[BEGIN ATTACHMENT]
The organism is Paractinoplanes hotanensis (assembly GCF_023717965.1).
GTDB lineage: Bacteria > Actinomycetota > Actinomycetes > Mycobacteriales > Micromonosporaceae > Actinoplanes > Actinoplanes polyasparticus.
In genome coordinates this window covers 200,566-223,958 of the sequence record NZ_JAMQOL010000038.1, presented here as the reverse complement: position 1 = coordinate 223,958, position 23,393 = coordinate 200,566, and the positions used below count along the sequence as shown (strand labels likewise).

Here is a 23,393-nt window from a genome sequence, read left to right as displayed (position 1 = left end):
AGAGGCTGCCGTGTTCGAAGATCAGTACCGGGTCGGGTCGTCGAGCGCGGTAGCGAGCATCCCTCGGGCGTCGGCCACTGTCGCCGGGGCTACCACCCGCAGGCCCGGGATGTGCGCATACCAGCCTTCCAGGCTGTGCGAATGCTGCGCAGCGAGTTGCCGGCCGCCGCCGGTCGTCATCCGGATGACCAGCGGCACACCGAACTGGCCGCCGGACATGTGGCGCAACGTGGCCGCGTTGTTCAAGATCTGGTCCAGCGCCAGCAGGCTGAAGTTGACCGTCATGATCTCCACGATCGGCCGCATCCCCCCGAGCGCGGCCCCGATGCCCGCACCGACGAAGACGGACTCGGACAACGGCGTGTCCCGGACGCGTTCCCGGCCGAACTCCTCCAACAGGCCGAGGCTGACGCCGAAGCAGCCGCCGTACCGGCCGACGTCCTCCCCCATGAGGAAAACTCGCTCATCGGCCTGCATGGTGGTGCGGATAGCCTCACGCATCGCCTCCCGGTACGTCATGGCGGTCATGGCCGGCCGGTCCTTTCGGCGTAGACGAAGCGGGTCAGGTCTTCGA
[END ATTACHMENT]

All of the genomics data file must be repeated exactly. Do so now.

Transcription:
The organism is Paractinoplanes hotanensis (assembly GCF_023717965.1).
GTDB lineage: Bacteria > Actinomycetota > Actinomycetes > Mycobacteriales > Micromonosporaceae > Actinoplanes > Actinoplanes polyasparticus.
In genome coordinates this window covers 200,566-223,958 of the sequence record NZ_JAMQOL010000038.1, presented here as the reverse complement: position 1 = coordinate 223,958, position 23,393 = coordinate 200,566, and the positions used below count along the sequence as shown (strand labels likewise).

Here is a 23,393-nt window from a genome sequence, read left to right as displayed (position 1 = left end):
AGAGGCTGCCGTGTTCGAAGATCAGTACCGGGTCGGGTCGTCGAGCGCGGTAGCGAGCATCCCTCGGGCGTCGGCCACTGTCGCCGGGGCTACCACCCGCAGGCCCGGGATGTGCGCATACCAGCCTTCCAGGCTGTGCGAATGCTGCGCAGCGAGTTGCCGGCCGCCGCCGGTCGTCATCCGGATGACCAGCGGCACACCGAACTGGCCGCCGGACATGTGGCGCAACGTGGCCGCGTTGTTCAAGATCTGGTCCAGCGCCAGCAGGCTGAAGTTGACCGTCATGATCTCCACGATCGGCCGCATCCCCCCGAGCGCGGCCCCGATGCCCGCACCGACGAAGACGGACTCGGACAACGGCGTGTCCCGGACGCGTTCCCGGCCGAACTCCTCCAACAGGCCGAGGCTGACGCCGAAGCAGCCGCCGTACCGGCCGACGTCCTCCCCCATGAGGAAAACTCGCTCATCGGCCTGCATGGTGGTGCGGATAGCCTCACGCATCGCCTCCCGGTACGTCATGGCGGTCATGGCCGGCCGGTCCTTTCGGCGTAGACGAAGCGGGTCAGGTCTTCGA